Japan Geoscience Union Meeting 2015

Presentation information


Symbol S (Solid Earth Sciences) » S-SS Seismology

[S-SS26] Seismic wave propagation: Theory and Application

Tue. May 26, 2015 4:15 PM - 5:45 PM 103 (1F)

Convener:*Tatsuhiko Saito(National Research Institute for Earth Science and Disaster Prevention), Hisashi Nakahara(Solid Earth Physics Laboratory, Department of Geophysics, Graduate School of Science, Tohoku University), Jun Matsushima(School of Engineering, The University of Tokyo), Kiwamu Nishida(Earthquake Research Institute, University of Tokyo), Kazuya Shiraishi(JGI, Inc.), Chair:Takuto Maeda(Earthquake Research Institute, the University of Tokyo), Kaoru Sawazaki(National Research Institute for Earth Science and Disaster Prevention)

4:15 PM - 4:30 PM

[SSS26-19] Estimation of velocity change depth from wave-propagation simulation and interferometric analysis of Hi-net and KiK-net

*Kaoru SAWAZAKI1, Tomotake UENO1, Katsuhiko SHIOMI1, Tatsuhiko SAITO1 (1.National Research Institute for Earth Science and Disaster Prevention)

Keywords:Hi-net, KiK-net, interferometry, velocity change, finite-difference simulation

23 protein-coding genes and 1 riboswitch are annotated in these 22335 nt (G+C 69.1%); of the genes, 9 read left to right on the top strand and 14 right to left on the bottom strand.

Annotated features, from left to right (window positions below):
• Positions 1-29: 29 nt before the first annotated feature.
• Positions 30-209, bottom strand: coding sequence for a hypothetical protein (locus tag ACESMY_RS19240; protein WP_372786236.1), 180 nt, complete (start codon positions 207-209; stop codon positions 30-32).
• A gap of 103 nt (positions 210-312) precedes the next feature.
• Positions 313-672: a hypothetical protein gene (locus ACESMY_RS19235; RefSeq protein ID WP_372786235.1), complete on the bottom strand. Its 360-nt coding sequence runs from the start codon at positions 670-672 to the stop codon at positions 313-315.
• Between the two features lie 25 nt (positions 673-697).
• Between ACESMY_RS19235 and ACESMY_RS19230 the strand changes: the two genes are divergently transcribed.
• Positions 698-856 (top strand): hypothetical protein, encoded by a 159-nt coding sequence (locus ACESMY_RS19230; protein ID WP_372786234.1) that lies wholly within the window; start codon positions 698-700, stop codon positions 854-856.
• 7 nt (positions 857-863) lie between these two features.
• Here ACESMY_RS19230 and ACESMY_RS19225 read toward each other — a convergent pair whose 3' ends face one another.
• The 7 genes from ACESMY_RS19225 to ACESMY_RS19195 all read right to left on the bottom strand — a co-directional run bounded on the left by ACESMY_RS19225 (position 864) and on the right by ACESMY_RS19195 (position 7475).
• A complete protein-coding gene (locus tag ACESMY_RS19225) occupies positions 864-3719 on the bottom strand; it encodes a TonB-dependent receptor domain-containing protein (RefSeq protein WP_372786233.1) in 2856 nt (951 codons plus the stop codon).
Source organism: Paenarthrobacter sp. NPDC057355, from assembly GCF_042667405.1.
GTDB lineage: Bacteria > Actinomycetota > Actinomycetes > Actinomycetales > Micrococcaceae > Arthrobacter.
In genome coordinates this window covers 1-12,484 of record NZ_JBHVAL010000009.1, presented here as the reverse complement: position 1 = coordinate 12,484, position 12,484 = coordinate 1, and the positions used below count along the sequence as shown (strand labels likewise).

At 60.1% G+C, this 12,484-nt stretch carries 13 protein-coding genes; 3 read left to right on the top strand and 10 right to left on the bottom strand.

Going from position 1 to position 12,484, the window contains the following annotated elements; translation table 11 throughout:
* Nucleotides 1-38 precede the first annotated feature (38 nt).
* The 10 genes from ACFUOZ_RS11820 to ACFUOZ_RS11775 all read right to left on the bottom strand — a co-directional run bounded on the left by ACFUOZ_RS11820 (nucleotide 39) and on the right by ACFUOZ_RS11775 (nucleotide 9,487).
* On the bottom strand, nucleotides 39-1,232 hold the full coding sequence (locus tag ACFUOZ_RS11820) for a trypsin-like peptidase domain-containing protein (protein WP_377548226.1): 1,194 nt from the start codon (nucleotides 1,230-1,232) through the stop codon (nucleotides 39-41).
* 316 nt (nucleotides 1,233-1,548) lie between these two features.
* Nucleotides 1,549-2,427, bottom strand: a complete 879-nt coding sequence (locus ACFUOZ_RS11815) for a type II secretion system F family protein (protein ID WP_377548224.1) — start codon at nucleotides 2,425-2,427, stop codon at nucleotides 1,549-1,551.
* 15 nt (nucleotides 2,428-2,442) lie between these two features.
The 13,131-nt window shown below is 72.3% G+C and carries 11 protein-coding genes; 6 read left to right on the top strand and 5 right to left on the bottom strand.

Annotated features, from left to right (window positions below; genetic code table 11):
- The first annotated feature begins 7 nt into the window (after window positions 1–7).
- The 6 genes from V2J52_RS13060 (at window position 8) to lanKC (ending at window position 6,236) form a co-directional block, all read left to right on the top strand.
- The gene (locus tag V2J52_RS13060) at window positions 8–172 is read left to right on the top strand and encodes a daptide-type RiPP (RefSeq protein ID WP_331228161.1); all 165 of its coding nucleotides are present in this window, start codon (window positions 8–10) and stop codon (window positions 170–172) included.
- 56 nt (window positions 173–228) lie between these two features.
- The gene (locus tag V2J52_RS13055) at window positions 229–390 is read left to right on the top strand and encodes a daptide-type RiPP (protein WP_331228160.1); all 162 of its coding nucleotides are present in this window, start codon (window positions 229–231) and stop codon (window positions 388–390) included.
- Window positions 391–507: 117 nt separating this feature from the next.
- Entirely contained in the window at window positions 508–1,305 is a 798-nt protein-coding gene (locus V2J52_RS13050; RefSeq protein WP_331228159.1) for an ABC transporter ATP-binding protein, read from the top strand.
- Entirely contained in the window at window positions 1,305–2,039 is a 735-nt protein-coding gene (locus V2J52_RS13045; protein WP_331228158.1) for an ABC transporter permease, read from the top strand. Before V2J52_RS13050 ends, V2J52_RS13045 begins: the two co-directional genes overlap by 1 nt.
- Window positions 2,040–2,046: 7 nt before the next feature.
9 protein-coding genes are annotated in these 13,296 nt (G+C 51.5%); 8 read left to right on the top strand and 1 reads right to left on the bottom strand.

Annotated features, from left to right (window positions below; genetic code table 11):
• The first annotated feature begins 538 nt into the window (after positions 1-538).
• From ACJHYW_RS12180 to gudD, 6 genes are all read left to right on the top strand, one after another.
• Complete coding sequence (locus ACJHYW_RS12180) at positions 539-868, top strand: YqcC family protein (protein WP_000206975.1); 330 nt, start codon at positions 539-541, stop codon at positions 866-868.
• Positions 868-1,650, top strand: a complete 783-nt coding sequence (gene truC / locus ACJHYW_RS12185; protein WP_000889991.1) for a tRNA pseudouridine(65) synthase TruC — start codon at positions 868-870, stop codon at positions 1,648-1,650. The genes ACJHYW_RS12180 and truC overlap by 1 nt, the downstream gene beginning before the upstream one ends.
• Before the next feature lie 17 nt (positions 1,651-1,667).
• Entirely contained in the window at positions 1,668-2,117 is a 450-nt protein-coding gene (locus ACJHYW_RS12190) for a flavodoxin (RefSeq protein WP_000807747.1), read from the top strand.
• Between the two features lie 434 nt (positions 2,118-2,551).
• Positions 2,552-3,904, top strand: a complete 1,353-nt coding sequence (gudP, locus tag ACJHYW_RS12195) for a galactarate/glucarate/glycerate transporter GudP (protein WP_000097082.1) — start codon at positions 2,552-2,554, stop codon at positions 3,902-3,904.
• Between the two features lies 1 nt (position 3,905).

Since Hi-net and KiK-net sites are co-located, we can detect the depth dependence of seismic velocity change by applying the interferometric analysis to seismograms recorded by these two types of seismograph networks. In this study, we measure autocorrelation function (ACF) of ambient noise record obtained by Hi-net, and measure deconvolution function (DCF) of the surface and the borehole-bottom seismograms obtained by KiK-net for the Myoko-Kogen station (N.MKGH/NIGH17). By comparing these two functions, we detect the depth dependence of seismic velocity change associated with the MW6.3 earthquake occurring on November 22, 2014 at northern part of Nagano-prefecture, Japan. By applying the interferometric analyses, we detect velocity reduction ratios of 1-2 % and 3-4 % for the ACF of Hi-net record and for the DCF of KiK-net records, respectively, within the time period of one week after the mainshock. This difference in the velocity reduction ratios could be attributed to difference in sensitivity of the two functions; the DCF is sensitive to change in the medium above the borehole-bottom receiver (0-150 m depths), while the ACF is sensitive to wider zone. Next, we perform a two-dimensional finite-difference wave propagation simulation and examine the change of ACF associated with the 3 % velocity reduction at 0-150 m depths considering the result revealed from the DCF of KiK-net records. The reference velocity structure used in this simulation is created by adding random fractional fluctuations to the depth-averaged velocity structure obtained from the seismic tomography data around the target region. The velocities of the top layer are set to VP = 4.0 km/s and VS = 2.0 km/s for model 1, and VP = 3.0 km/s and VS = 1.0 km/s for model 2. The velocities between the top layer and the 2.5 km depth are smoothly interpolated and connected to the tomography data. The positions of source and receiver are co-located at the 150 m depth. Applying the stretching technique to the simulated waveforms, we obtain 0.7 % and 1.2 % velocity reduction ratios in average for the models 1 and 2, respectively. According to the well-logging data at Myoko-Kogen station, the average velocities at 0-150 m depths are VP = 1.8 km/s and VS = 0.6 km/s, which are slower than the velocities of the top layer adopted for the model 2. Therefore, the true velocity reduction ratio would be larger than 1.2 % if a realistic velocity structure is available for the finite-difference simulation. This result indicates that over half of the observed velocity reduction ratio detected by the ACF of Hi-net record is attributed to the velocity reduction at the top 150 m depths.